"In fact, of the failures just mentioned, had one of these practical steps worked in the way intended by the defendants, again the tragedy would not have occurred. The fact is there was a very poor standard of compliance with the planned 'practicable steps' on the work site."

NZ Traffic's hazard sheet stated the risk of reversing vehicles should be minimised by using a spotter at all times. One wasn't used.

Transfield, or Broadspectrum, pleaded guilty to charges of failing to take all practicable steps to ensure its employees, including Gisborne and the site's project manager, failed to ensure Veronique Bond was not exposed to any hazards, and failing to notify Worksafe of excavation work more than 1.5m deep.

NZ Traffic Hamilton admitted failing to take all practicable steps to ensure its employees, site traffic management supervisor Keith Beer and stop/go operator Karaeama Witika, ensured Bond was not exposed to any hazards.

Despite Witika stating he radioed about Bond entering the work site, the message was not heard by any other employees.

In sentencing Gisborne, Judge Connell accepted his lawyer, Tom Sutcliffe's submission that he was extremely remorseful and had been forgiven by Bond's husband, Neil, in a restorative justice conference.

However, the judge declined to order a discharge without conviction as Gisborne, 29, decided to reverse his truck and trailer unit despite having a 75m blind spot behind him and no spotter to tell him if his path was clear, stating it should have been "common sense" to have that in place.

"in this case you had a responsibility to make sure that there was nothing behind you."

He accepted that Gisborne was just one of many employees involved, and most of the fault should be laid at the feet of the two employers.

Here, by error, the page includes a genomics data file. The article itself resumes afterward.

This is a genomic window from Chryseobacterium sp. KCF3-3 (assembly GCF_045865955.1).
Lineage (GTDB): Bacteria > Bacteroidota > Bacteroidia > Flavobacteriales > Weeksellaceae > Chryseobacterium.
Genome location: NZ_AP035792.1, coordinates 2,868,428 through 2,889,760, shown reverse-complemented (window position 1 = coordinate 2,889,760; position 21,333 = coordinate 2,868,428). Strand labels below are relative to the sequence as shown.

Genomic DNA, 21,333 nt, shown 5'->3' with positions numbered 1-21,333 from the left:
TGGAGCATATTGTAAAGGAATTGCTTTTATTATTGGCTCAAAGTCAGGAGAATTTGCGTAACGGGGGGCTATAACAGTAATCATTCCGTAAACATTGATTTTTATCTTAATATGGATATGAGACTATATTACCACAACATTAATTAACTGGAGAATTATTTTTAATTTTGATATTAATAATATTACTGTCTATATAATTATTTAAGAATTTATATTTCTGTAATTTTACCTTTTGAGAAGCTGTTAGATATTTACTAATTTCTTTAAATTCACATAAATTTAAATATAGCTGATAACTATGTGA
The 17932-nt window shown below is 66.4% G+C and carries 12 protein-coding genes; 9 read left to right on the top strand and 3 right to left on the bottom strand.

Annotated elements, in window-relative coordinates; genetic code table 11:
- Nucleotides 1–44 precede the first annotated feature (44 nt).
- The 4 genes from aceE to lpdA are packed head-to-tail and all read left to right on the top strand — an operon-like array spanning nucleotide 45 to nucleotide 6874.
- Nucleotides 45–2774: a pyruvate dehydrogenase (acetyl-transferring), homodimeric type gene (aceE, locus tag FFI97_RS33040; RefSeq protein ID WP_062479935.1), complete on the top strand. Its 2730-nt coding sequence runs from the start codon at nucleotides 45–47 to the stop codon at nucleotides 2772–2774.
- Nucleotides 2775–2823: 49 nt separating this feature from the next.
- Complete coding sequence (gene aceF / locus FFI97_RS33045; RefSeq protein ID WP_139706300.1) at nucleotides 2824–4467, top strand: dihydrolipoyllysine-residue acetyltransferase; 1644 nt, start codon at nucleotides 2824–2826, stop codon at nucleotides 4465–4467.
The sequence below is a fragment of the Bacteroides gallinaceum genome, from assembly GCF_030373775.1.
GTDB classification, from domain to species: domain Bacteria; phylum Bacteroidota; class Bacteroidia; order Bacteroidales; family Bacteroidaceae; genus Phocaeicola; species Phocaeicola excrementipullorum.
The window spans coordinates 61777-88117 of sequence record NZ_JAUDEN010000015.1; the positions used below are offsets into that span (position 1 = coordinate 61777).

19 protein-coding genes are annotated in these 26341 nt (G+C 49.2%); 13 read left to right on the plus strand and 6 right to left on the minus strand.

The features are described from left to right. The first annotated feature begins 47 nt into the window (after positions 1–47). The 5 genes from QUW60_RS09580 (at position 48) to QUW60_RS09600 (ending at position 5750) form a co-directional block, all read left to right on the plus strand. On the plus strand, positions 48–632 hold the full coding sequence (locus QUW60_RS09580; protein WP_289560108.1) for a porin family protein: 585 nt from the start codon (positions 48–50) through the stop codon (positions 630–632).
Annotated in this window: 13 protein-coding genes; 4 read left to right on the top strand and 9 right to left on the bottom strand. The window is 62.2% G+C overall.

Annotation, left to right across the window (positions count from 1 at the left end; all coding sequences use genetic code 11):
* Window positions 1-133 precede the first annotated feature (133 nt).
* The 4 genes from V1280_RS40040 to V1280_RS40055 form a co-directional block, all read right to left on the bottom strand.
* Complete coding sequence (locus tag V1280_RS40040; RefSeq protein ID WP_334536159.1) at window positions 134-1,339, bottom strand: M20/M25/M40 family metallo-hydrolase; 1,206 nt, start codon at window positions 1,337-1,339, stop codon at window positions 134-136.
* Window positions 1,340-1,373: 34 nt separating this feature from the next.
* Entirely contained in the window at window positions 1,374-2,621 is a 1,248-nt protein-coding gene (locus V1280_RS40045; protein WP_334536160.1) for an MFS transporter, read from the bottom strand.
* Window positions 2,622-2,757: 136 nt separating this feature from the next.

Neil Bond said the past two years since the death of his wife, Veronique - affectionately known as "V" - had been surreal.

"It has been really weird because I've never been through something like this before. Having someone that you're so close to, like your other half, just yanked out you feel like half a person for a long time.

"There's been times I took some depression advice because I felt just putting one foot in front of the other, was like, where do I go from here?"

He felt no animosity or anger towards truck driver Gisborne but felt more annoyance towards the companies and their haphazard attitude about health and safety on a work site.

Neil Bond says he was left feeling
Neil Bond says he was left feeling "half a person" after his wife, Veronique, was tragically killed at a road works site on Island Block Rd in March last year. Photo / Belinda Feek

"John is a small piece in it. He's a pretty decent guy. He brought up concerns in the health and safety meetings prior to the crash and I drove through there for three weeks on my way to work and saw them. They were relaxed as anything, they were casual."

His daughter, Angelina, was now 7 and had finally stopped having nightmares about her mum's death.

Bond also praised Judge Connell's attention to detail and eagerness to get a full understanding of what happened.

"I'm happy with the way the judge handled it. He's been quite thorough. He was fair and wanting to understand so I feel good about the job that he has done."

Veronique Bond also had an 18-year-old son who will receive 25 per cent of the $120,000 reparation, of which Transfield will pay 60 per cent, and NZ Traffic 40 per cent.